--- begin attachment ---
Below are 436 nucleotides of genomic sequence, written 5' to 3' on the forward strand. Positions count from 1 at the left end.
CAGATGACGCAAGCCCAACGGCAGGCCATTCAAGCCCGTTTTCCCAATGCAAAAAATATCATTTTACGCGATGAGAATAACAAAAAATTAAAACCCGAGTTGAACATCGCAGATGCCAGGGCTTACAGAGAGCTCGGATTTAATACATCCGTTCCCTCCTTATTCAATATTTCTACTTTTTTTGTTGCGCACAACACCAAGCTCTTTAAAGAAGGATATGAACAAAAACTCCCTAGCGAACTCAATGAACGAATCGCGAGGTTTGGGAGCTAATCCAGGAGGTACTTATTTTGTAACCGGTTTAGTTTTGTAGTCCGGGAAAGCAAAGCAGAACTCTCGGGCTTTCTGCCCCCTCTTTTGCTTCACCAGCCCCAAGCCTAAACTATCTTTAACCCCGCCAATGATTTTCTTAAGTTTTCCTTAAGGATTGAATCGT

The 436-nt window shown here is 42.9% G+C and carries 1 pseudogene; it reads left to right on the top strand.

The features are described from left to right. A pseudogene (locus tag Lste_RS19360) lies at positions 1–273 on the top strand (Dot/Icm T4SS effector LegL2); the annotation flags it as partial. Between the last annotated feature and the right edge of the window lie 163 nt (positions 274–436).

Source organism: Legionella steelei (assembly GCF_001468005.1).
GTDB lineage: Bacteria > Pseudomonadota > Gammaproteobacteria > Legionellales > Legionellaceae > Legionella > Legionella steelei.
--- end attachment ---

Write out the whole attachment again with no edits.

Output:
Below are 436 nucleotides of genomic sequence, written 5' to 3' on the forward strand. Positions count from 1 at the left end.
CAGATGACGCAAGCCCAACGGCAGGCCATTCAAGCCCGTTTTCCCAATGCAAAAAATATCATTTTACGCGATGAGAATAACAAAAAATTAAAACCCGAGTTGAACATCGCAGATGCCAGGGCTTACAGAGAGCTCGGATTTAATACATCCGTTCCCTCCTTATTCAATATTTCTACTTTTTTTGTTGCGCACAACACCAAGCTCTTTAAAGAAGGATATGAACAAAAACTCCCTAGCGAACTCAATGAACGAATCGCGAGGTTTGGGAGCTAATCCAGGAGGTACTTATTTTGTAACCGGTTTAGTTTTGTAGTCCGGGAAAGCAAAGCAGAACTCTCGGGCTTTCTGCCCCCTCTTTTGCTTCACCAGCCCCAAGCCTAAACTATCTTTAACCCCGCCAATGATTTTCTTAAGTTTTCCTTAAGGATTGAATCGT

The 436-nt window shown here is 42.9% G+C and carries 1 pseudogene; it reads left to right on the top strand.

The features are described from left to right. A pseudogene (locus tag Lste_RS19360) lies at positions 1–273 on the top strand (Dot/Icm T4SS effector LegL2); the annotation flags it as partial. Between the last annotated feature and the right edge of the window lie 163 nt (positions 274–436).

Source organism: Legionella steelei (assembly GCF_001468005.1).
GTDB lineage: Bacteria > Pseudomonadota > Gammaproteobacteria > Legionellales > Legionellaceae > Legionella > Legionella steelei.